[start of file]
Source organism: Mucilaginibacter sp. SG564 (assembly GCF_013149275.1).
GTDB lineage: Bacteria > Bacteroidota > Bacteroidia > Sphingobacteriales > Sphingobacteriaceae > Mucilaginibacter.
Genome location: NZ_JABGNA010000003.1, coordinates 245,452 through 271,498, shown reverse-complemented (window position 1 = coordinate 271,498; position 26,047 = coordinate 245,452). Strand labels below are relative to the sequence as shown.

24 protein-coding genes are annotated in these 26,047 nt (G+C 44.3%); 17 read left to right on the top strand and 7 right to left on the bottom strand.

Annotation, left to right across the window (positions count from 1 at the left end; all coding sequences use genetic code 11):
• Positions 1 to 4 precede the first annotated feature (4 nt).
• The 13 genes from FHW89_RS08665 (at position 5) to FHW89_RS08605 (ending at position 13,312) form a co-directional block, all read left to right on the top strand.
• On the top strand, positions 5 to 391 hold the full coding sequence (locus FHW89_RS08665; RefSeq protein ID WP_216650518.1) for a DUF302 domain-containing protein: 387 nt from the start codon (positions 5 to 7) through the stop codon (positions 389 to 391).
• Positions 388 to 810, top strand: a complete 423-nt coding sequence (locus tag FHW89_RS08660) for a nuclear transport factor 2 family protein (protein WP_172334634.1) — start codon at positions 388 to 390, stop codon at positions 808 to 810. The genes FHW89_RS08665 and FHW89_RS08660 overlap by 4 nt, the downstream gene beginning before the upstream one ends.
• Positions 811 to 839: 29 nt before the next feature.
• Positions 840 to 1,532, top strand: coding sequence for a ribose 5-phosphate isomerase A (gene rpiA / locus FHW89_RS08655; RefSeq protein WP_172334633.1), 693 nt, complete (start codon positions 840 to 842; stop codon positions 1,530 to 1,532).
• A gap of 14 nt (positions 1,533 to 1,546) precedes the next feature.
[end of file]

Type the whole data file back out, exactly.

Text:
Source organism: Mucilaginibacter sp. SG564 (assembly GCF_013149275.1).
GTDB lineage: Bacteria > Bacteroidota > Bacteroidia > Sphingobacteriales > Sphingobacteriaceae > Mucilaginibacter.
Genome location: NZ_JABGNA010000003.1, coordinates 245,452 through 271,498, shown reverse-complemented (window position 1 = coordinate 271,498; position 26,047 = coordinate 245,452). Strand labels below are relative to the sequence as shown.

24 protein-coding genes are annotated in these 26,047 nt (G+C 44.3%); 17 read left to right on the top strand and 7 right to left on the bottom strand.

Annotation, left to right across the window (positions count from 1 at the left end; all coding sequences use genetic code 11):
• Positions 1 to 4 precede the first annotated feature (4 nt).
• The 13 genes from FHW89_RS08665 (at position 5) to FHW89_RS08605 (ending at position 13,312) form a co-directional block, all read left to right on the top strand.
• On the top strand, positions 5 to 391 hold the full coding sequence (locus FHW89_RS08665; RefSeq protein ID WP_216650518.1) for a DUF302 domain-containing protein: 387 nt from the start codon (positions 5 to 7) through the stop codon (positions 389 to 391).
• Positions 388 to 810, top strand: a complete 423-nt coding sequence (locus tag FHW89_RS08660) for a nuclear transport factor 2 family protein (protein WP_172334634.1) — start codon at positions 388 to 390, stop codon at positions 808 to 810. The genes FHW89_RS08665 and FHW89_RS08660 overlap by 4 nt, the downstream gene beginning before the upstream one ends.
• Positions 811 to 839: 29 nt before the next feature.
• Positions 840 to 1,532, top strand: coding sequence for a ribose 5-phosphate isomerase A (gene rpiA / locus FHW89_RS08655; RefSeq protein WP_172334633.1), 693 nt, complete (start codon positions 840 to 842; stop codon positions 1,530 to 1,532).
• A gap of 14 nt (positions 1,533 to 1,546) precedes the next feature.